Greta Garbo, Douglas Fairbanks, Buster Keaton, Jessie Matthews and Gracie Fields. Now, three years before his centenary, the work of Arbroath artist Robert Stewart Sherriffs is being celebrated again in London's Cartoon Museum.
An exhibition of Sherriffs's 1930s illustrations opens this week and runs until Christmas Eve. It is drawn from more than 900 works by the artist, left to the museum by Sherriffs' late daughter Alexandra.
The museum's director Anita O'Brien sees the exhibition as a great opportunity to rediscover one of Britain's great 20th-century illustrators. "We've had a number of the artworks on display over a period of time and people have always been amazed by the style and the elegance of the drawings," she said.
The exhibition - which focuses exclusively on his work from the 1930s - offers a chance for a re-evaluation of his talent.
"His work has got this beautiful movement and beautiful sort of flow to it," O'Brien added. "Also, we can't figure out how he did this amazing texturing."
Sherriffs was born in Arbroath in February 1906. He studied at Edinburgh College of Art before arriving in London in 1927 where he quickly picked up work from magazines such as The Bystander and The Sketch.
He also worked for the Radio Times and in 1935 he began to illustrate the then magazine's prominent feature Both Sides of the Microphone.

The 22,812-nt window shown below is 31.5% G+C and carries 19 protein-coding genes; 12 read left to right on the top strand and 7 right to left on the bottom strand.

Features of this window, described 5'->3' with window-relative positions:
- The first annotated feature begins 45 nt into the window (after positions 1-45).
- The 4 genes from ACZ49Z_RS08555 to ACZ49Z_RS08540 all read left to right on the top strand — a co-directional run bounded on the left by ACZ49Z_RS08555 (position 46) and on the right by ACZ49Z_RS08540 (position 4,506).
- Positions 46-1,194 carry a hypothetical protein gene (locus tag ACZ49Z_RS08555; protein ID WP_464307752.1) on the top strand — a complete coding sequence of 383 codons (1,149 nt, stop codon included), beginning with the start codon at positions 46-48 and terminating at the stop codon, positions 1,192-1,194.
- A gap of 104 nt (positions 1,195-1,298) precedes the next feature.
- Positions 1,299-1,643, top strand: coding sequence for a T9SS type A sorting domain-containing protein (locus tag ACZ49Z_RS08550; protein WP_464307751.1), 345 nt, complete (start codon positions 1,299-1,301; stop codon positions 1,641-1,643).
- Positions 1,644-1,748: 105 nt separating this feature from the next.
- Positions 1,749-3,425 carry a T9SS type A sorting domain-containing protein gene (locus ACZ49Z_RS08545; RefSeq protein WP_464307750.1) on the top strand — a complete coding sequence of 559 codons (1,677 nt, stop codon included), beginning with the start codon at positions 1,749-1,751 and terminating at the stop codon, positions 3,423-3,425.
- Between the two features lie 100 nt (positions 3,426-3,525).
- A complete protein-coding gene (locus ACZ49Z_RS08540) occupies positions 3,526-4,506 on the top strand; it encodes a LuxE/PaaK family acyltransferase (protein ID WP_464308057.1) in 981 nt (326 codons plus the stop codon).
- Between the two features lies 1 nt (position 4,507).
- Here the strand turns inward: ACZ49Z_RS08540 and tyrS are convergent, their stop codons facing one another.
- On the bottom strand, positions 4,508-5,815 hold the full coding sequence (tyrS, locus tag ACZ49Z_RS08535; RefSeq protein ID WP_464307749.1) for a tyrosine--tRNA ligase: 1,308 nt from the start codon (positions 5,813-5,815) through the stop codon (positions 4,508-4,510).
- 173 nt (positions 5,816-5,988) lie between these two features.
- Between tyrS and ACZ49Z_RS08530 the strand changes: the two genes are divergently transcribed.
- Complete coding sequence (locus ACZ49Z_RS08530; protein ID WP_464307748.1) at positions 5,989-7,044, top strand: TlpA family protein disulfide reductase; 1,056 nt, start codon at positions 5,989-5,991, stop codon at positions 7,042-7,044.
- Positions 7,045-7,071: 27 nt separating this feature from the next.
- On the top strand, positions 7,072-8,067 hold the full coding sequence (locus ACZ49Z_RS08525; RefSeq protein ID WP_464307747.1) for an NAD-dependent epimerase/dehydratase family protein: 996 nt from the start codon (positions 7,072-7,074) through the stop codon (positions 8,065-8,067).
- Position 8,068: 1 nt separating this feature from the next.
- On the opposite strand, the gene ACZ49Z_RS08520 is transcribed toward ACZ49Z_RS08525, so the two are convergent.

The 30s were a very buoyant time for illustrators and cartoonists because there were so many magazines offering work and Sherriffs's work was much in demand.
"I'm not saying his art was incredibly deep," O'Brien said. "I think that's to miss the point. There's just a great sense of style about it and glamour."
During the war Sherriffs initially joined the Tank Regiment but later worked as a war artist. After the war he became the film caricaturist at Punch, a role he continued in until his death in December 1960.
Sherriffs's work has been collected by the National Portrait Gallery in the past but this is a rare chance to see a sizeable body of his work.
And if you look closely at his portrait of Garbo, you can even see his wife's toes.
"Alexandra said 'those were my mother's toes'," O'Brien recalls. "I guess her mother must have posed for that picture." Presumably Garbo wasn't available.